Do Rate Cuts Really Matter?

I find it very interesting that Wall Street has soared the last two days on hopes of more Fed rate cuts. On one hand, this makes sense, but on another, it baffles me.

First of all, stocks do better historically when rates are falling. It’s a mathematical relationship; lower interest rates increase the present value of future cash flows and vice versa. Lower rates also make stocks more attractive relative to other income-related asset classes. That’s the general concept propelling stocks higher this week, but what about the specific situation we face today?

The current dislocation in the credit markets has really hurt the market lately. We all know the state of the housing, mortgage, and mortgage-backed securities markets, but a general lack of liquidity in many other areas of credit are really having a negative impact on the ability of many companies to conduct normal business lines that require liquidity to fund operations.

Will more Fed rate cuts help this part of the problem? The market’s move in the last two days signals that it will, but I am skeptical. My thought process isn’t very complex. The liquidity crisis has gotten meaningfully worse since the Fed started cutting rates (there have been 75 basis points of cuts so far). To me, that indicates that another rate cut on December 11th (even 50 more basis points) won’t have as much of a positive impact on the credit markets as recent stock market action would have you believe.

What do you think?

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3 Thoughts on “Do Rate Cuts Really Matter?

  1. I agree. we were heading in the right direction to resolve and clear a lot of the excesses in the financial system. Also banks started to fix their balance sheets and price risk correctly.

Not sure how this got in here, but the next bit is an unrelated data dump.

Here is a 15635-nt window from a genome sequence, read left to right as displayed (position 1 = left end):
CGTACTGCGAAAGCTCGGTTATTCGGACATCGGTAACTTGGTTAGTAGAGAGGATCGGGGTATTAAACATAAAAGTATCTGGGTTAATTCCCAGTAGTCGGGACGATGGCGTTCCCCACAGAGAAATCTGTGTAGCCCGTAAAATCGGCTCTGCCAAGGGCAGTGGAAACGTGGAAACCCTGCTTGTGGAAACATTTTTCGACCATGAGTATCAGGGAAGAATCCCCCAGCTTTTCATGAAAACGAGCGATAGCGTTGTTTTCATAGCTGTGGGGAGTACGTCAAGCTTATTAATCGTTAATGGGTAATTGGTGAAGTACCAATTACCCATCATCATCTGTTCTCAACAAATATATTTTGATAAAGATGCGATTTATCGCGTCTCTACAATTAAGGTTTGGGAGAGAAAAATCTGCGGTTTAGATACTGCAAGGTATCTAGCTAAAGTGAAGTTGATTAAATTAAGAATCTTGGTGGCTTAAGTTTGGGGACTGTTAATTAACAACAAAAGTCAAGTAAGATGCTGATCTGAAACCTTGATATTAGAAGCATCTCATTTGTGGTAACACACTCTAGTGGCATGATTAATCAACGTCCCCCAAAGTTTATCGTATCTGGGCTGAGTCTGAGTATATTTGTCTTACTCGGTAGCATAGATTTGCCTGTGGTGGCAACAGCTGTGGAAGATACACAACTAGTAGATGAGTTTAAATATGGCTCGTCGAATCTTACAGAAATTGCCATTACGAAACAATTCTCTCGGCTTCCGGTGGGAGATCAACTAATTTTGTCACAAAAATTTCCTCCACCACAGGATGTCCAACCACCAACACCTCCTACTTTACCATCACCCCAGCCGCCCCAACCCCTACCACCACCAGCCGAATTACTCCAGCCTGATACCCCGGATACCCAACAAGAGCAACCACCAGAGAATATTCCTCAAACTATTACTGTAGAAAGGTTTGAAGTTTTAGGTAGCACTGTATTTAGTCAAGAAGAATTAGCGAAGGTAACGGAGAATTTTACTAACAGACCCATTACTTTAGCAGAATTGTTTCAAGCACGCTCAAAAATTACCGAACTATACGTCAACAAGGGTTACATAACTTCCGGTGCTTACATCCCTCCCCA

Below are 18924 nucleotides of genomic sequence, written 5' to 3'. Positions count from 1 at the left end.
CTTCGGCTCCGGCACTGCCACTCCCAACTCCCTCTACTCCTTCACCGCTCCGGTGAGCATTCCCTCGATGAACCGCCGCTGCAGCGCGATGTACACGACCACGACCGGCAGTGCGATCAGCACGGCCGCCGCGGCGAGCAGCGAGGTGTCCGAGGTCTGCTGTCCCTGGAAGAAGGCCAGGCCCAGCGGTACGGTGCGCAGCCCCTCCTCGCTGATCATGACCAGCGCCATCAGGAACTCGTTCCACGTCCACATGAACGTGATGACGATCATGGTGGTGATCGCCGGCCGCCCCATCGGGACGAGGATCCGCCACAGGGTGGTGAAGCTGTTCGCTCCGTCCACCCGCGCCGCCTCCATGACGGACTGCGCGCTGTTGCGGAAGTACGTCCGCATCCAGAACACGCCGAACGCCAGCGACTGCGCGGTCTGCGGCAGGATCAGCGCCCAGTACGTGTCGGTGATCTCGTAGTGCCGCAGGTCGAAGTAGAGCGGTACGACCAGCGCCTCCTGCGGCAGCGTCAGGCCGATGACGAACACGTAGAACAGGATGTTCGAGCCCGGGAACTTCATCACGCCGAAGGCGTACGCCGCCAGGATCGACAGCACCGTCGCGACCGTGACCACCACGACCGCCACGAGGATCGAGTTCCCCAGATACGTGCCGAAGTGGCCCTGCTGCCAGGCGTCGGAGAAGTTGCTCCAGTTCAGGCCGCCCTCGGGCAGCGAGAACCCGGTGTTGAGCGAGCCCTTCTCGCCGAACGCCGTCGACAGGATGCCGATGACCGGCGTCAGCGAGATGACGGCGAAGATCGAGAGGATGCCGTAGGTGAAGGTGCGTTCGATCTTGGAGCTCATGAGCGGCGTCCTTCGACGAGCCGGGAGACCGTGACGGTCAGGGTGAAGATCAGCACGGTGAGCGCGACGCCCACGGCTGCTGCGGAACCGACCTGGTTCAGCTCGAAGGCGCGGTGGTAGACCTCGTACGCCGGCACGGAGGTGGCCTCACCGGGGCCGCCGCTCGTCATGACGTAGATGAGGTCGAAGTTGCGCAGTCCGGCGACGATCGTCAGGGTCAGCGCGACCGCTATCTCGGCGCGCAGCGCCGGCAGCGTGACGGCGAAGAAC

Now the fed will cut rates and will do so again and again to patch things up, allowing banks and the financial system to keep doing what they used to do: accept a lot of risk for little compensation.

  2. Anonymous on December 1, 2007 at 1:30 AM said:

    I think the main issue is fixing the underwriting model.

    I think the insurance industry has it right on this count. Insurance Brokers are rewarded for writing profitable accounts on behalf of insurance companies. Brokers that don’t produce profitable accounts are terminated. The interests of the policyholder(insured), the broker and the insurer are aligned & risks are properly priced.

    Under the banking model until now mortgage brokers have not been given the right incentives.

  3. John Christy on December 4, 2007 at 6:06 PM said:

    I think this is a case of the market not yet accepting and accounting for reality. I understand the reasoning behind the market’s movement upward with the rate cuts, but I think the market may be having a problem seeing the issues that firms are facing with credit.

    I’d look for a downshift once firms start realizing and announcing their situations as far as having neutered cash positions and disappointing earnings. It may just take a while for the idea to really catch on in the market’s collective unconscious, or whatever you want to term the atmosphere.

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